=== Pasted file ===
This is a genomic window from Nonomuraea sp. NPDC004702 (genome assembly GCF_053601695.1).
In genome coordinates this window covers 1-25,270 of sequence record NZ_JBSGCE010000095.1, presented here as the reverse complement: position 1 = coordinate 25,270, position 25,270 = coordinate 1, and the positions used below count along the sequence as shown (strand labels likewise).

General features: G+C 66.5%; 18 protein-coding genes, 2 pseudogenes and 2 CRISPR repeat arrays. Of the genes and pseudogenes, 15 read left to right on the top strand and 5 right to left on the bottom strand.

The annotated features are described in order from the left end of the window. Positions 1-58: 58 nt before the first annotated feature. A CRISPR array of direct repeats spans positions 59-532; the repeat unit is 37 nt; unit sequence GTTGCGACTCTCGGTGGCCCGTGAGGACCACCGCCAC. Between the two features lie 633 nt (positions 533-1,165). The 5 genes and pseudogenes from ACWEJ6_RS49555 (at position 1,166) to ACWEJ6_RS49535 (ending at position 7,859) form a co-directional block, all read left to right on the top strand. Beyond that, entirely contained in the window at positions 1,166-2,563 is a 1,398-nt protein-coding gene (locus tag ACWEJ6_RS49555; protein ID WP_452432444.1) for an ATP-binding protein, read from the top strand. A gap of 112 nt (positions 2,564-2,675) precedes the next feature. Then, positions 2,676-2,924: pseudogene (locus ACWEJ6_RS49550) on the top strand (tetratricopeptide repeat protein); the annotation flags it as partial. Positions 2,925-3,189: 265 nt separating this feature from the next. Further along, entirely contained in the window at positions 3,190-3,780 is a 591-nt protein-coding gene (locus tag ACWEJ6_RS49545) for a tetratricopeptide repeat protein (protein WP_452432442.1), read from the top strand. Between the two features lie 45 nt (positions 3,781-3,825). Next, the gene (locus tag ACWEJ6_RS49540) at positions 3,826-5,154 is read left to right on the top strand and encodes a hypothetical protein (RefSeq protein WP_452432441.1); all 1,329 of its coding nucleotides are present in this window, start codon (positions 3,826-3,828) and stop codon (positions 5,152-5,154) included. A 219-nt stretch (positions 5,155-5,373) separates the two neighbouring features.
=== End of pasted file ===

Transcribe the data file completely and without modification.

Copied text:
This is a genomic window from Nonomuraea sp. NPDC004702 (genome assembly GCF_053601695.1).
In genome coordinates this window covers 1-25,270 of sequence record NZ_JBSGCE010000095.1, presented here as the reverse complement: position 1 = coordinate 25,270, position 25,270 = coordinate 1, and the positions used below count along the sequence as shown (strand labels likewise).

General features: G+C 66.5%; 18 protein-coding genes, 2 pseudogenes and 2 CRISPR repeat arrays. Of the genes and pseudogenes, 15 read left to right on the top strand and 5 right to left on the bottom strand.

The annotated features are described in order from the left end of the window. Positions 1-58: 58 nt before the first annotated feature. A CRISPR array of direct repeats spans positions 59-532; the repeat unit is 37 nt; unit sequence GTTGCGACTCTCGGTGGCCCGTGAGGACCACCGCCAC. Between the two features lie 633 nt (positions 533-1,165). The 5 genes and pseudogenes from ACWEJ6_RS49555 (at position 1,166) to ACWEJ6_RS49535 (ending at position 7,859) form a co-directional block, all read left to right on the top strand. Beyond that, entirely contained in the window at positions 1,166-2,563 is a 1,398-nt protein-coding gene (locus tag ACWEJ6_RS49555; protein ID WP_452432444.1) for an ATP-binding protein, read from the top strand. A gap of 112 nt (positions 2,564-2,675) precedes the next feature. Then, positions 2,676-2,924: pseudogene (locus ACWEJ6_RS49550) on the top strand (tetratricopeptide repeat protein); the annotation flags it as partial. Positions 2,925-3,189: 265 nt separating this feature from the next. Further along, entirely contained in the window at positions 3,190-3,780 is a 591-nt protein-coding gene (locus tag ACWEJ6_RS49545) for a tetratricopeptide repeat protein (protein WP_452432442.1), read from the top strand. Between the two features lie 45 nt (positions 3,781-3,825). Next, the gene (locus tag ACWEJ6_RS49540) at positions 3,826-5,154 is read left to right on the top strand and encodes a hypothetical protein (RefSeq protein WP_452432441.1); all 1,329 of its coding nucleotides are present in this window, start codon (positions 3,826-3,828) and stop codon (positions 5,152-5,154) included. A 219-nt stretch (positions 5,155-5,373) separates the two neighbouring features.